Tuesday, May 8, 2012

1300 block east

The Restless Ribbon. Peoria. Technically, South Peoria Avenue in Tulsa Oklahoma. Stretching from Admiral Boulevard, south to 71st Street, Peoria was, and to some extent still is, much more than a strip of asphalt. Peoria was the main artery into the heart of Tulsa's Brookside area.The main avenue of culture, and counterculture, in the area. The place where something was always going on.
Hosting structures as diverse as oil baron's homes and museums, to public parks, gas stations and grocery stores, clothing stores, car dealers and tiny hamburger stands, Peoria feeds to a wide variety of homes, businesses, and recreational areas.
Establishments came and went. Many stayed. Names such as Pennington's, The Trade Winds, Git-N-Go, Shakey's, Safeway, KAKC and John Zink Company may be absent now, but will be recognisable to most who might have lived in the area. Others, such as C&F Racing Equipment, Don's Playboy Burgers, Der Weinerschnitzel, Chalmers Auto Parts, Rebel Jeans, Arthur Treacher's  and Green Renault might not ring as many bells, but are still a large part of Peoria History. More like Claud's , Moss Seat Covers, Ninde, Coney I-Lander , The Brook, City Veterinary and of course, Weber's Root Beer are still there and thriving.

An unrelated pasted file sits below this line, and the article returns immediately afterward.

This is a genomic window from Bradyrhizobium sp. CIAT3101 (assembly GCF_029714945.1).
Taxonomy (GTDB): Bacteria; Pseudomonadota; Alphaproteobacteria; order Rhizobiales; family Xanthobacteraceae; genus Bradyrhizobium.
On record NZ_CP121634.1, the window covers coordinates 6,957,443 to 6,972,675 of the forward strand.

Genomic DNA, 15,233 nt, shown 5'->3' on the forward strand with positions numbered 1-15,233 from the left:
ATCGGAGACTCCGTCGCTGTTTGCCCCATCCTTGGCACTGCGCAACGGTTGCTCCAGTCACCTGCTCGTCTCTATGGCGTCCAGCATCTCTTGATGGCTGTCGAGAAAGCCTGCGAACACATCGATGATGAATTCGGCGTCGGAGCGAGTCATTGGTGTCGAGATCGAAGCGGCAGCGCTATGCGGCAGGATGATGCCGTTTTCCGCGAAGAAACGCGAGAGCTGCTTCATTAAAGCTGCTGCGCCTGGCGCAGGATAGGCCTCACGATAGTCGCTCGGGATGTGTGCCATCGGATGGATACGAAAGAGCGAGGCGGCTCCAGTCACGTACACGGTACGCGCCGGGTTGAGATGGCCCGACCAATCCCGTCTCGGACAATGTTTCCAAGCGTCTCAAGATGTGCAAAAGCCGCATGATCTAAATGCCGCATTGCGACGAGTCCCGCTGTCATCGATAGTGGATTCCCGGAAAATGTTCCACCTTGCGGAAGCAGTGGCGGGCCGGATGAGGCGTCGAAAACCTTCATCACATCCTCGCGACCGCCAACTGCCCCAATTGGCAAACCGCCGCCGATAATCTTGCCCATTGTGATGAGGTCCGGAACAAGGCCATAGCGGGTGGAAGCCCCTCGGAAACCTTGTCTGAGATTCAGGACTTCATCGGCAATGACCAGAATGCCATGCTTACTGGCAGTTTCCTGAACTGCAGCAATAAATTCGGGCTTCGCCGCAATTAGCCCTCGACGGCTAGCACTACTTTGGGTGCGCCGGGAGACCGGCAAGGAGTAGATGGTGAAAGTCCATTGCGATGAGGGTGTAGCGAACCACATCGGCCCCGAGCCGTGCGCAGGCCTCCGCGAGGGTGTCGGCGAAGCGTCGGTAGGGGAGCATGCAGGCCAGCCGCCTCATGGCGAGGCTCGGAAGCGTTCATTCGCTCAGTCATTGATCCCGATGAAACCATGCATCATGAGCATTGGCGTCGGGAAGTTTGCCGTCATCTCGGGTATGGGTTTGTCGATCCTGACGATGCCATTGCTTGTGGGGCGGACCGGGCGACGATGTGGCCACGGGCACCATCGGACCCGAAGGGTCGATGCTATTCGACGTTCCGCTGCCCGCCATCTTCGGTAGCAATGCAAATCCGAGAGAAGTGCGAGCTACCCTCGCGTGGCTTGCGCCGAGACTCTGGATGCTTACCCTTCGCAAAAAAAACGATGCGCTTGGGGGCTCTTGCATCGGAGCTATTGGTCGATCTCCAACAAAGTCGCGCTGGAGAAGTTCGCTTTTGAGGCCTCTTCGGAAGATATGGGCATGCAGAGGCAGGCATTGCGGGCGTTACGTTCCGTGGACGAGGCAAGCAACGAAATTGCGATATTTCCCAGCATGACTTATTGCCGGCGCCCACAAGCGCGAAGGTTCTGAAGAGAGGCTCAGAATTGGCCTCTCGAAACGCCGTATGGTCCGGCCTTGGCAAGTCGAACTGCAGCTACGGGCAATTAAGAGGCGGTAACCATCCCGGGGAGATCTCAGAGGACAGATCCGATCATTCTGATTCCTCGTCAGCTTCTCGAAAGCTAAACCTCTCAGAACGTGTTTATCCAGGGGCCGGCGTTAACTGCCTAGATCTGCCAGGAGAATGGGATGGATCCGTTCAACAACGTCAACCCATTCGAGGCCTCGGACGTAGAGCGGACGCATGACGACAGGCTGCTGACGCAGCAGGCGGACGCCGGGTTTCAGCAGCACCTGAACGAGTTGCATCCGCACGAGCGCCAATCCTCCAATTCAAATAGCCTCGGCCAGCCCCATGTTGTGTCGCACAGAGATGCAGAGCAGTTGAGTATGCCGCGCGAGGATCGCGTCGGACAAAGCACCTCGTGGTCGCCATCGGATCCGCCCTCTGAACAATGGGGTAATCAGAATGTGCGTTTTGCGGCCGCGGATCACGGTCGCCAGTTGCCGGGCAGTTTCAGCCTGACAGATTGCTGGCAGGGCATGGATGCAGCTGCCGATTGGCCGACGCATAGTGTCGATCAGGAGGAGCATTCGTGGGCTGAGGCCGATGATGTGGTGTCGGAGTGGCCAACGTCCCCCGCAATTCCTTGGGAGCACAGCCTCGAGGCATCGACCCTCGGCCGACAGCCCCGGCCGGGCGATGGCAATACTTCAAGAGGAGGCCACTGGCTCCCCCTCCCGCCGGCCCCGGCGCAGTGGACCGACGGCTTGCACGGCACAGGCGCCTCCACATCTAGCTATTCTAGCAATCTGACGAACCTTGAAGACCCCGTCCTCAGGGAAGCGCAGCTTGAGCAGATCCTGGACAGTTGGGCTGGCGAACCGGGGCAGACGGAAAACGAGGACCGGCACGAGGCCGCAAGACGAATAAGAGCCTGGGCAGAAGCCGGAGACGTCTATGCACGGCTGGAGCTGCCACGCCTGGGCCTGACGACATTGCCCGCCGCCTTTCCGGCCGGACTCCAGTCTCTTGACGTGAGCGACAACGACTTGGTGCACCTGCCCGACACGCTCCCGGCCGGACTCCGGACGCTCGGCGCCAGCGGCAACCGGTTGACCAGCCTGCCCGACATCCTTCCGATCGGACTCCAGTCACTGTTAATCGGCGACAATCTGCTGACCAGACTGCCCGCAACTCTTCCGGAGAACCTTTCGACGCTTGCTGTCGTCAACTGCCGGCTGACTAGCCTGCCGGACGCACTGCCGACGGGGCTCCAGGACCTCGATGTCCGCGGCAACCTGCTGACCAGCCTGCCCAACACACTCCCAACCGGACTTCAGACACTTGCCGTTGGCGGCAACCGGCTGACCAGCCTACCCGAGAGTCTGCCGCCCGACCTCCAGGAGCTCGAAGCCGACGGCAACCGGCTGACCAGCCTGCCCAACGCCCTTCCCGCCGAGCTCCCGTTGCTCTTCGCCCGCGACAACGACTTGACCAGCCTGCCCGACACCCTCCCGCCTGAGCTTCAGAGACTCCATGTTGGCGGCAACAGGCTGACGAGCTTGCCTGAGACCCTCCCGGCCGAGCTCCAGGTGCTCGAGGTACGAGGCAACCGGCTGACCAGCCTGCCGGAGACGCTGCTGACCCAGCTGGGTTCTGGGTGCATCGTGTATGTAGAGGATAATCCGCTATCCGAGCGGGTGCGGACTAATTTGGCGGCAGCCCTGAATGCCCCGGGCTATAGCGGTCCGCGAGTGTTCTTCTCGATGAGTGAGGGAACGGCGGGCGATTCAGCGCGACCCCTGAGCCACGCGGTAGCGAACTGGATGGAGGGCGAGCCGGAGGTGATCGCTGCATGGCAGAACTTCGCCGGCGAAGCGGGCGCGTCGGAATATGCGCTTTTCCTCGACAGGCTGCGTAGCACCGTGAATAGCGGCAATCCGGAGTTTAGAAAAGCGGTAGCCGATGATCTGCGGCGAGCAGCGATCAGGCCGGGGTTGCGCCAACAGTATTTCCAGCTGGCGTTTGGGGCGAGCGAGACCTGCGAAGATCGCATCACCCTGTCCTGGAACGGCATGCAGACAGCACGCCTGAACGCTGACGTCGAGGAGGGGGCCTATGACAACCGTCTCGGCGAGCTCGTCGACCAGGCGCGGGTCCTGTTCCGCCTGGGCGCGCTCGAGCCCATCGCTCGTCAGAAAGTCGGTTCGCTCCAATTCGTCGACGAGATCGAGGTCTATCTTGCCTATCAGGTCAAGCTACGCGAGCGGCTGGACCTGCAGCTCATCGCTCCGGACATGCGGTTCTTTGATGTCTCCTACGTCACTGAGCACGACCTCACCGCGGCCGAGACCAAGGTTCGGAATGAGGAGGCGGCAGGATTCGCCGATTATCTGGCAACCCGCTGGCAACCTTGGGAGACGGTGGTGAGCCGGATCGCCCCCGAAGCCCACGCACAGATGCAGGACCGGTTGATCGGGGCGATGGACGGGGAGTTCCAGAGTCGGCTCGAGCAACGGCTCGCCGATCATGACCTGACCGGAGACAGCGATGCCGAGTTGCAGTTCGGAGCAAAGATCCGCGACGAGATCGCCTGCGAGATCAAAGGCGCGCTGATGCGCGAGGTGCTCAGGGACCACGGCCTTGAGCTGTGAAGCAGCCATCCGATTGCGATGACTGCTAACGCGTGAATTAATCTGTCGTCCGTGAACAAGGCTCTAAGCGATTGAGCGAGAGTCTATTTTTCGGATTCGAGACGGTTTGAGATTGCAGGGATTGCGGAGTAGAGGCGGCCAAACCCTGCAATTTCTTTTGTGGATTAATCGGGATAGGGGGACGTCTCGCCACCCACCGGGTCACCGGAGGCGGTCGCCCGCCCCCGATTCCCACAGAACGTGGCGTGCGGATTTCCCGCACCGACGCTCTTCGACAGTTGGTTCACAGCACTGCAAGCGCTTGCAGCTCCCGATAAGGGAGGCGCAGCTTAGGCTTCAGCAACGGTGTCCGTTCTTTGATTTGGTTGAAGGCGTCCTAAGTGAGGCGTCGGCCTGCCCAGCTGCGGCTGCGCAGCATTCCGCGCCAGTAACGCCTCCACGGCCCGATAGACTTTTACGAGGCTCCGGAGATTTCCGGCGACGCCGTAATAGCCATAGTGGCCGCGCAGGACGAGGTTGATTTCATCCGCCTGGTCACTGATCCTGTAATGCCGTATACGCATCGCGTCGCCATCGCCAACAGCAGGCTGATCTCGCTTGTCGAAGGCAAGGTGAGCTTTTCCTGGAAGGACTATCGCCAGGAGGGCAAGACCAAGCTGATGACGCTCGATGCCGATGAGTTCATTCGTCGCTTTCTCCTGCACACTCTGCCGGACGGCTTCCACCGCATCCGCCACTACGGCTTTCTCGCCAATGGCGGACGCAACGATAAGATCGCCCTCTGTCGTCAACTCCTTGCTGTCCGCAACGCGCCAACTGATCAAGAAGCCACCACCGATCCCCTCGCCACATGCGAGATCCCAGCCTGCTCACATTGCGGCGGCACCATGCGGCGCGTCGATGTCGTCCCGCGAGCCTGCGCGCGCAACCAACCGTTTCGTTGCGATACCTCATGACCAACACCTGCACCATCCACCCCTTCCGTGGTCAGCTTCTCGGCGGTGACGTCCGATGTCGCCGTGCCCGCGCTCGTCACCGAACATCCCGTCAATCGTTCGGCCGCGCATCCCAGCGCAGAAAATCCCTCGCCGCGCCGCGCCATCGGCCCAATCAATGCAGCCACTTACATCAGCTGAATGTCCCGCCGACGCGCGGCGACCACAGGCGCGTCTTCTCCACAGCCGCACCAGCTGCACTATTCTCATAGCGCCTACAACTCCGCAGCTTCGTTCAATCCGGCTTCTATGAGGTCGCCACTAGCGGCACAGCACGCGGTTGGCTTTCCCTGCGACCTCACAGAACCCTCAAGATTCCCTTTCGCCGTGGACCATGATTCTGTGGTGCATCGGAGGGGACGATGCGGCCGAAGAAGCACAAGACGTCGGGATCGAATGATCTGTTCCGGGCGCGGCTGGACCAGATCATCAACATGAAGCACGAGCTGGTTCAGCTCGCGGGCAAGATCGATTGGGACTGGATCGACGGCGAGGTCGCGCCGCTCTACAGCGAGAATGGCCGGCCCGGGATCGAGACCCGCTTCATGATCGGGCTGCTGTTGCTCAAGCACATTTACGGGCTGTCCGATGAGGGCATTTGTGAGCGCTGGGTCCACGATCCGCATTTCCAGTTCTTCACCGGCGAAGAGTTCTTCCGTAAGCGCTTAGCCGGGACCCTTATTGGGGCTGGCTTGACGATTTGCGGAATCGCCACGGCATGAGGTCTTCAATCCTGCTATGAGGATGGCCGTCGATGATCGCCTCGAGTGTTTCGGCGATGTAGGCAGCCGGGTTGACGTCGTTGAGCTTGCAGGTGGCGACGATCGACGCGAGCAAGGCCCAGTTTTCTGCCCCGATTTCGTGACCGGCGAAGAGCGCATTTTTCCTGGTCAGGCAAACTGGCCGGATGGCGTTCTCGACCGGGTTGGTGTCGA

Regrettably, save for a small clutch of trendy eateries, watering holes and boutique shops  in the heart of the Brookside district, Peoria just isn't "happening" like it used to. It now looks like any other street in a rapidly descending into third-world urban area.  But 'back in the day' , that stretch of concrete was a constant hub of activity. People came to do business. To eat. To cruise. To see and be seen. Just to drive around, hang out in the parking lots, listen to the radio and meet up with friends. Or maybe meet some new ones.
So hopefully, we can pay homage here to 'the Ribbon' . Through people's memories, anecdotes and photos, we can preserve the sociological and cultural history of  an iconic place and time in the city of Tulsa, and relive the good times, the likes of which shall never be seen again.

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